And when that parenting role begins several issues arise, you have young children. Our laws provide that you are entitled to three months maternity leave, that’s the first challenge. You have a little baby, and then after three months, in some organizations you have an additional, perhaps, one month of annual leave, which you combine giving you four months. You have to leave this little baby at home with somebody to care for and nurture and look after, that is the first challenge.
For career women, what I was able to do, and I’m blessed; not everybody is that fortunate to have their mother alive at the point when they are having children, or to have their mother alive in the same location. And sometimes even if they are in the same location, maybe the distance is in terms of where they live, because they have their own household to look after. They may not be able to devote the time that you need. But I was fortunate to have my mother present where I was not able to be present. I was able to have my mother present and act where I was absent. That’s the first thing.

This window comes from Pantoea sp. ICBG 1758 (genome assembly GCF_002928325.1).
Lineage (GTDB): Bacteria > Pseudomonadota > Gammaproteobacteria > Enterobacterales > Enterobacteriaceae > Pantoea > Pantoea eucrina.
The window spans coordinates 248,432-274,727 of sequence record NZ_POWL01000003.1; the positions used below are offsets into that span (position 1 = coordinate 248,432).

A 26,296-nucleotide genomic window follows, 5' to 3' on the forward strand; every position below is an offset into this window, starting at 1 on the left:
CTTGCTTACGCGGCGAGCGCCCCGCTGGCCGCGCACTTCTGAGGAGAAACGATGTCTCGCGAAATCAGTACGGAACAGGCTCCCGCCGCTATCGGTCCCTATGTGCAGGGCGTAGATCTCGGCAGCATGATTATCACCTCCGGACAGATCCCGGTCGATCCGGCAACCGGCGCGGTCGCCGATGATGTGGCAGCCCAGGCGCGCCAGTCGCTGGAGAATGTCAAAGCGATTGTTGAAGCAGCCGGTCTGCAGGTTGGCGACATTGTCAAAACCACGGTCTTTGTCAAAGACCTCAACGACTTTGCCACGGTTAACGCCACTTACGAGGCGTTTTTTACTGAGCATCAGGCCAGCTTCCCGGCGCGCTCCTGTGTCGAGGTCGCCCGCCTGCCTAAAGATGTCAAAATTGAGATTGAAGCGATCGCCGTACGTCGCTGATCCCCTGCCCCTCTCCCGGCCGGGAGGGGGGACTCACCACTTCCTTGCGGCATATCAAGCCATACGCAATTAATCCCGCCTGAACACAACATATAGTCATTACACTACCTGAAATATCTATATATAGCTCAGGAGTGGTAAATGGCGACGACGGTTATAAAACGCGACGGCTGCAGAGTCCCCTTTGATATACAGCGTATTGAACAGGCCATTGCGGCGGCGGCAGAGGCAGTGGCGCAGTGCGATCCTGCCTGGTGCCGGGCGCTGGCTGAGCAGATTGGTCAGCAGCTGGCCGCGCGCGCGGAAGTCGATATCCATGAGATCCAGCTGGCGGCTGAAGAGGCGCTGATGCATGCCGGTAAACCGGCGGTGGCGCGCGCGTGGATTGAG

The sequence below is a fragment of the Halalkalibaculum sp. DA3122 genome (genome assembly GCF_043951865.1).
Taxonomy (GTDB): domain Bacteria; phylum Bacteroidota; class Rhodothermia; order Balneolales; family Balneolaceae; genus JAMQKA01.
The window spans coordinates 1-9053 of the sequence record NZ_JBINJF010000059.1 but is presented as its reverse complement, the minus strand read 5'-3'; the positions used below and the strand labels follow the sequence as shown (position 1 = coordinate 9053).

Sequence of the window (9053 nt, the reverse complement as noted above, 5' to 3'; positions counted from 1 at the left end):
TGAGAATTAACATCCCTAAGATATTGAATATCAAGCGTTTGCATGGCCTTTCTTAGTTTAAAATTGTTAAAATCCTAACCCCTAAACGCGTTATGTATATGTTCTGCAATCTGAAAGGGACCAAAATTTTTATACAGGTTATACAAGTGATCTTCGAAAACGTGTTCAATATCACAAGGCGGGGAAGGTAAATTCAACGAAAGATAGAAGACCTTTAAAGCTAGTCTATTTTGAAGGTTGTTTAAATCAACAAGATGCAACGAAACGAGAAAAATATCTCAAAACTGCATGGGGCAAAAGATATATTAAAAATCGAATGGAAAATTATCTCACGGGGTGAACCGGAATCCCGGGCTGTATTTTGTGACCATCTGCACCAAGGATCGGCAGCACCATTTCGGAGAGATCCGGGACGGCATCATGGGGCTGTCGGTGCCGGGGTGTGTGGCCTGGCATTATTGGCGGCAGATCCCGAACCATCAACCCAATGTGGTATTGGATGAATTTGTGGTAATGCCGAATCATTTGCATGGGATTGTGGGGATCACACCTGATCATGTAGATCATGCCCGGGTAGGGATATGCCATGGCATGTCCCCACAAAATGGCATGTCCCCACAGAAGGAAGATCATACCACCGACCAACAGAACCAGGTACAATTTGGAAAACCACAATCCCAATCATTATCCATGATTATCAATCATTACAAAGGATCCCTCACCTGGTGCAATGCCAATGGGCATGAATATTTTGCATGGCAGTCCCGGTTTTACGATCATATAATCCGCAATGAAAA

Where you don’t have your mother, you must put structures in place to ensure, as much as you can, that whoever is present in your stead provides the care, the love, the nurturing, the guidance, and the counselling that the children require, the supervision that is needed, if they are at a schooling age. So what does that mean? That means you have to have a level of means and resources, which means you need to now hire some help, some domestic support if you can afford that. If you cannot afford that then you look for your brothers or your sisters or your cousins who can but it’s your responsibility to make sure that whoever you entrust your children to will look after them in a manner that you want them to look after them.